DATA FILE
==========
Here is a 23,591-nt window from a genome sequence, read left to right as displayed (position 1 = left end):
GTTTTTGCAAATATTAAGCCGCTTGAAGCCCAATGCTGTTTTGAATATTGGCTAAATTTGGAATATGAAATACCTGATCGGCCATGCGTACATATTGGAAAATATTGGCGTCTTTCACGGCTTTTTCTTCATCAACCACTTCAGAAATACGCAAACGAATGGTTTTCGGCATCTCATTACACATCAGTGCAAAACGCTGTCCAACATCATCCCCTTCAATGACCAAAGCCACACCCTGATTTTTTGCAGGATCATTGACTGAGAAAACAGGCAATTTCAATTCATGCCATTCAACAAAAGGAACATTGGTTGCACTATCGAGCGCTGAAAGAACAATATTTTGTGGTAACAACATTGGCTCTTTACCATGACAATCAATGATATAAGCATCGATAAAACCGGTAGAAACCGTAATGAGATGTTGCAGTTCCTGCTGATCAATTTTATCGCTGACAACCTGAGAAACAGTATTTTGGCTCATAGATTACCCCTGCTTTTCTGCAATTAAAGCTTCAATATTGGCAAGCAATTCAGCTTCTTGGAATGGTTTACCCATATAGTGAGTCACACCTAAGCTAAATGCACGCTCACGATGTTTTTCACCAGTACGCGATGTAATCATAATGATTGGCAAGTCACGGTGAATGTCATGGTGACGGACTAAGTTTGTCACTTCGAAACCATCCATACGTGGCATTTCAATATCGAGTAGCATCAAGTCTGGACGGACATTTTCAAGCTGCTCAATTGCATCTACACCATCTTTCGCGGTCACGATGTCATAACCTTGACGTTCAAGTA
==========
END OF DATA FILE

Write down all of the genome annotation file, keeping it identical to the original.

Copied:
Here is a 23,591-nt window from a genome sequence, read left to right as displayed (position 1 = left end):
GTTTTTGCAAATATTAAGCCGCTTGAAGCCCAATGCTGTTTTGAATATTGGCTAAATTTGGAATATGAAATACCTGATCGGCCATGCGTACATATTGGAAAATATTGGCGTCTTTCACGGCTTTTTCTTCATCAACCACTTCAGAAATACGCAAACGAATGGTTTTCGGCATCTCATTACACATCAGTGCAAAACGCTGTCCAACATCATCCCCTTCAATGACCAAAGCCACACCCTGATTTTTTGCAGGATCATTGACTGAGAAAACAGGCAATTTCAATTCATGCCATTCAACAAAAGGAACATTGGTTGCACTATCGAGCGCTGAAAGAACAATATTTTGTGGTAACAACATTGGCTCTTTACCATGACAATCAATGATATAAGCATCGATAAAACCGGTAGAAACCGTAATGAGATGTTGCAGTTCCTGCTGATCAATTTTATCGCTGACAACCTGAGAAACAGTATTTTGGCTCATAGATTACCCCTGCTTTTCTGCAATTAAAGCTTCAATATTGGCAAGCAATTCAGCTTCTTGGAATGGTTTACCCATATAGTGAGTCACACCTAAGCTAAATGCACGCTCACGATGTTTTTCACCAGTACGCGATGTAATCATAATGATTGGCAAGTCACGGTGAATGTCATGGTGACGGACTAAGTTTGTCACTTCGAAACCATCCATACGTGGCATTTCAATATCGAGTAGCATCAAGTCTGGACGGACATTTTCAAGCTGCTCAATTGCATCTACACCATCTTTCGCGGTCACGATGTCATAACCTTGACGTTCAAGTA